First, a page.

The Kathua and Unnao rapes and killing have badly hit Narendra Modi’s strenuous effort at global image-building. But the problem of rising crimes against women is India’s skewed demographics.
Column in Business Standard, April 21, 2018
Outside the Palace of Westminster there was a storm of protestors. Inside Prime Minister Narendra Modi was in full cry in one of his well-orchestrated chat shows. The irony of this performance in London this week — titled Bharat Ki Baat, Sabke Saath — seems to have escaped him and his interlocutor, the party’s favoured adman-turned-censor board chief Prasoon Joshi. Some unintentional gems were thrown up. Answering a question on how he stayed fit, Mr Modi said, “For the last 20 years, I’ve been on a special diet. I take 20 kg or 30 kg of criticism daily. That’s the secret of my fitness.”
Unable to resist the spiel of his impoverished beginnings as a tea-seller, he said it was his habit to give up expensive gifts such as “silver swords” and “beautiful paintings”. “Wouldn’t anyone want to keep these in their homes? Not me. I auctioned them away and soon enough we had ~100 crore, with which we created a fund for the education of the girl child. That is my life, I have been so poor that these riches don’t affect me.”
Many political leaders are capable of cracking bad jokes and taking cheap shots but even by those slippery standards — from sheer brazenness to outright mendacity — some of Mr Modi’s flip remarks have all the subtlety of a slap in the face. The best offence being a good defence, it could only be extreme defensiveness, after the brutal reality of the Kathua and Unnao episodes, to talk of trading his pricey presents to raise funds for improving the lot of little girls. As for criticism, he must need a special protection of armour to face the outrage at home and universal condemnation abroad that the incidents have provoked, including from the IMF chief, who said she is “revolted” by the incidents.
After four years of relentless globe-trotting to build up his image as a world leader, Mr Modi’s reputation overseas has taken a severe beating. Gone are the days of his rock star appearances and rousing receptions at Madison Square Garden and Central Park in New York (“May the force be with you!”), wowing audiences at Wembley Stadium in London, bursting into a virtuoso display of drumming in Japan, and playing bhai bhai with the Australian prime minister Down Under. The days of tarting up the Sabarmati river front to host the Chinese premier, of organising whirlwind tours for the Israeli and Japanese PMs, dining with Ivanka Trump at Falaknuma Palace (the guests included a friendly robot called “Mitra”) and extending all-embracing welcomes that Rahul Gandhi calls “hugplomacy”, must seem a distant mirage.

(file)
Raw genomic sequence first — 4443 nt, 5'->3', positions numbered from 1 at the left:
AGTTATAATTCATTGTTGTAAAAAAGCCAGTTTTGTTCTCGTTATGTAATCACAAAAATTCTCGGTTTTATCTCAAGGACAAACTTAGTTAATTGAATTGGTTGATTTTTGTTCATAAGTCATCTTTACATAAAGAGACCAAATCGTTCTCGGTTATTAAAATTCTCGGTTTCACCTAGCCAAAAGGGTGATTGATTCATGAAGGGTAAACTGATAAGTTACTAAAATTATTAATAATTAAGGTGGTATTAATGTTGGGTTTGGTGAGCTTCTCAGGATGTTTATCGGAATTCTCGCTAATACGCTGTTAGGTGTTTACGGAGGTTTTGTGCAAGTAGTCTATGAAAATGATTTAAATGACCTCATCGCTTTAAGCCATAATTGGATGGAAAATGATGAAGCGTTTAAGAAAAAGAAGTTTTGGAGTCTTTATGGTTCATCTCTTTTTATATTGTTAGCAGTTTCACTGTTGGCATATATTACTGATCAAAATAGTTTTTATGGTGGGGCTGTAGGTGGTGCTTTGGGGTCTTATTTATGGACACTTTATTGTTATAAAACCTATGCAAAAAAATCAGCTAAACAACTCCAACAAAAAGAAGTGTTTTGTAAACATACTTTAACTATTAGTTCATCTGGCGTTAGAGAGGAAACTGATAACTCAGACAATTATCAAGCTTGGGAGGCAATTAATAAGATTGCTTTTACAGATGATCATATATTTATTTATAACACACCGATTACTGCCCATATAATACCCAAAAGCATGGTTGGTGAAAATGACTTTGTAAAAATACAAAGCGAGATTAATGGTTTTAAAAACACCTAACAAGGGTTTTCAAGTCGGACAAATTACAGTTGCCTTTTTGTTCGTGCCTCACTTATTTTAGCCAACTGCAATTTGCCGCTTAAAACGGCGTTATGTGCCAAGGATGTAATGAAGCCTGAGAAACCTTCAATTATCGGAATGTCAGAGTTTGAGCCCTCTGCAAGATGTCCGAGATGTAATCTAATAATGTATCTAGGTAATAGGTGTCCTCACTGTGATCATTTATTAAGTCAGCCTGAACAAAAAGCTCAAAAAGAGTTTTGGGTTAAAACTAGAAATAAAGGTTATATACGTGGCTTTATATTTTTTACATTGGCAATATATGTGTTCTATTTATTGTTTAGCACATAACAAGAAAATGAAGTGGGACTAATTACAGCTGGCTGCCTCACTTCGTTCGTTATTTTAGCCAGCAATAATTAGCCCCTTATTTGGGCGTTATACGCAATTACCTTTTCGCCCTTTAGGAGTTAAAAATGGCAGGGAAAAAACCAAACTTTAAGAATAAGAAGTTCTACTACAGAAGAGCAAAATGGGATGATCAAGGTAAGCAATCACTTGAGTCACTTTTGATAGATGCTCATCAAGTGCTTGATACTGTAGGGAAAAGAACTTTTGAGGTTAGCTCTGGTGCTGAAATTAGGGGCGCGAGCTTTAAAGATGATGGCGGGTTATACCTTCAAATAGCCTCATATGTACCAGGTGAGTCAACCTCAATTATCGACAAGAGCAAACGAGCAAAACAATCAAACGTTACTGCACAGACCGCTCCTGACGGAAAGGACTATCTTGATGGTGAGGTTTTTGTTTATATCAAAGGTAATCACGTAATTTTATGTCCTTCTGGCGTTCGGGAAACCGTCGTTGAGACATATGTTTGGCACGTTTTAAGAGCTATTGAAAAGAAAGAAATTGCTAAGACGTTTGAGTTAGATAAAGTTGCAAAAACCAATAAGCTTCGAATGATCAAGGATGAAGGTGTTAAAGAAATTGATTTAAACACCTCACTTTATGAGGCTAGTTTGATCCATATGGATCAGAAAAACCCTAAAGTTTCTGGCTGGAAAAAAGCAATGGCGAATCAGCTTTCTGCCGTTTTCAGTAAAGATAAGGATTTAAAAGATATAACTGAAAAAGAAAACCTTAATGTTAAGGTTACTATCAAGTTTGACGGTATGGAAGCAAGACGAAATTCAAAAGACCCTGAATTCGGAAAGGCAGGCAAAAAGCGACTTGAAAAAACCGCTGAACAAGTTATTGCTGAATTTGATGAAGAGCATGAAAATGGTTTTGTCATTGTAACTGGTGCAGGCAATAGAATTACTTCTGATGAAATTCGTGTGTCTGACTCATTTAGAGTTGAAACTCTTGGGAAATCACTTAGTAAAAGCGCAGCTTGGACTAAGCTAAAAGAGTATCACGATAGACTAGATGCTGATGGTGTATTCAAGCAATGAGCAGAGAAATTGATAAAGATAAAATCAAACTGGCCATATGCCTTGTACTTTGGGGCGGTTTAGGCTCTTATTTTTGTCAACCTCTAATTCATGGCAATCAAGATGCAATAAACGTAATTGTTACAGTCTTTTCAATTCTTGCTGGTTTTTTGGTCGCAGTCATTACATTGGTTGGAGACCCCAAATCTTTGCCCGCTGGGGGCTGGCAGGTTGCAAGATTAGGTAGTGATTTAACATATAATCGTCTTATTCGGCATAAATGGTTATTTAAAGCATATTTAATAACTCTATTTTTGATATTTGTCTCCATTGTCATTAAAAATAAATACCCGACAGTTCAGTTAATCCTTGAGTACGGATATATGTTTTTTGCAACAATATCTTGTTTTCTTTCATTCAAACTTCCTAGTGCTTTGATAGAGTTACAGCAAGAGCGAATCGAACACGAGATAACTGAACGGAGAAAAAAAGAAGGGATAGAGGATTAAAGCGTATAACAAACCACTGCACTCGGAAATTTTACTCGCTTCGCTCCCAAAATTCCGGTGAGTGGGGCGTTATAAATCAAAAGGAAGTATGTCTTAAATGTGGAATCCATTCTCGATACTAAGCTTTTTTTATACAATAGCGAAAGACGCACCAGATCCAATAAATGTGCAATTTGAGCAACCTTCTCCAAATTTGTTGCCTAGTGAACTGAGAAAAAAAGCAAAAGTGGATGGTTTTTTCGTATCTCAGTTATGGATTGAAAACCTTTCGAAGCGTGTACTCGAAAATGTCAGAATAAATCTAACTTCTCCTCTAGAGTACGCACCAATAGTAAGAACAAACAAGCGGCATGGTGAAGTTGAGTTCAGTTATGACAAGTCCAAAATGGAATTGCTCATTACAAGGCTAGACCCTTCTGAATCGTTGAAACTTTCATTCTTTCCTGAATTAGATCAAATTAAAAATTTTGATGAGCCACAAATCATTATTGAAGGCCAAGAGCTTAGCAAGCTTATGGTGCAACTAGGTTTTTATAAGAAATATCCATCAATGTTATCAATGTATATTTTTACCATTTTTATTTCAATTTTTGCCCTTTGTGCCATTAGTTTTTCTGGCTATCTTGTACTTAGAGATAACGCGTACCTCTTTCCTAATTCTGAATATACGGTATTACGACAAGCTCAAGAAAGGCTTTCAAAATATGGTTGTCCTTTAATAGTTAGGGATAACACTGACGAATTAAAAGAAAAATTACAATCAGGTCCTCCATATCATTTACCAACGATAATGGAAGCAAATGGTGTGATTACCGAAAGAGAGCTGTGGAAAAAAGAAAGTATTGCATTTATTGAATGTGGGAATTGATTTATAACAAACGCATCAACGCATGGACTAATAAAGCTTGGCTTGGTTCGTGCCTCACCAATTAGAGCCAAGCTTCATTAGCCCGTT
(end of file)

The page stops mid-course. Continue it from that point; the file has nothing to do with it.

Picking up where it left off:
There isn’t a media outlet or respected newspaper around the world that hasn’t expressed shock, horror and loathing at the blighted condition of women, especially young women, in India. The most-quoted statistic is that 40 per cent of rising crimes (rape, assault, kidnapping) against women involve underage girls. More disturbingly, a detailed fact-based report in The Washington Post this week gets to the demographic root of the growing attacks: There is an excess of 37 million males over females in India, a gap that is projected to become a chasm in the 17-29 male age-group in coming years. “The imbalance creates a surplus of bachelors and exacerbates human trafficking, both for brides and, possibly, prostitution. Officials attribute this to the advent of sex-selective technology in the last 30 years, which is now banned but still in widespread practice…With the increase in men has come a surge in sexual crime in India.”
It is not only that Mr Modi’s vaunted “Beti Bachao Beti Padhao” campaign now lies in a shambles before the world; much of the anger exploding on Indian streets is directed against Mr Modi’s party members, affiliates and sympathisers for shielding the rapists and killers in Kathua and Unnao. These are the people who form the core of his Hindutva support base, showing, as the novelist Anuradha Roy points out in The Guardian, “that the slow sectarian poison released into the country’s bloodstream by its Hindu nationalists has reached full toxicity”. She quotes Tagore as foreseeing the rise malignant, home-grown nationalism. “Alien government in India is a chameleon,” he wrote. “Today it comes in the guise of an Englishman … the next day, without abating a jot of its virulence, it may take the shape of our own countrymen.”
Mr Modi’s responses in London this week are that of the ostrich that buries its head in the sand at the thought of an approaching maelstrom. On his government’s criticism by opposition parties, he said his problem was not with criticism. “To criticise, one has to research and find proper facts. Sadly, it does not happen now. What happens instead is allegations.”
To add to his troubles at home Mr Modi is in double trouble as he faces unprecedented flak abroad. He can’t seem to take it. Clearly, he is in the sinking sands.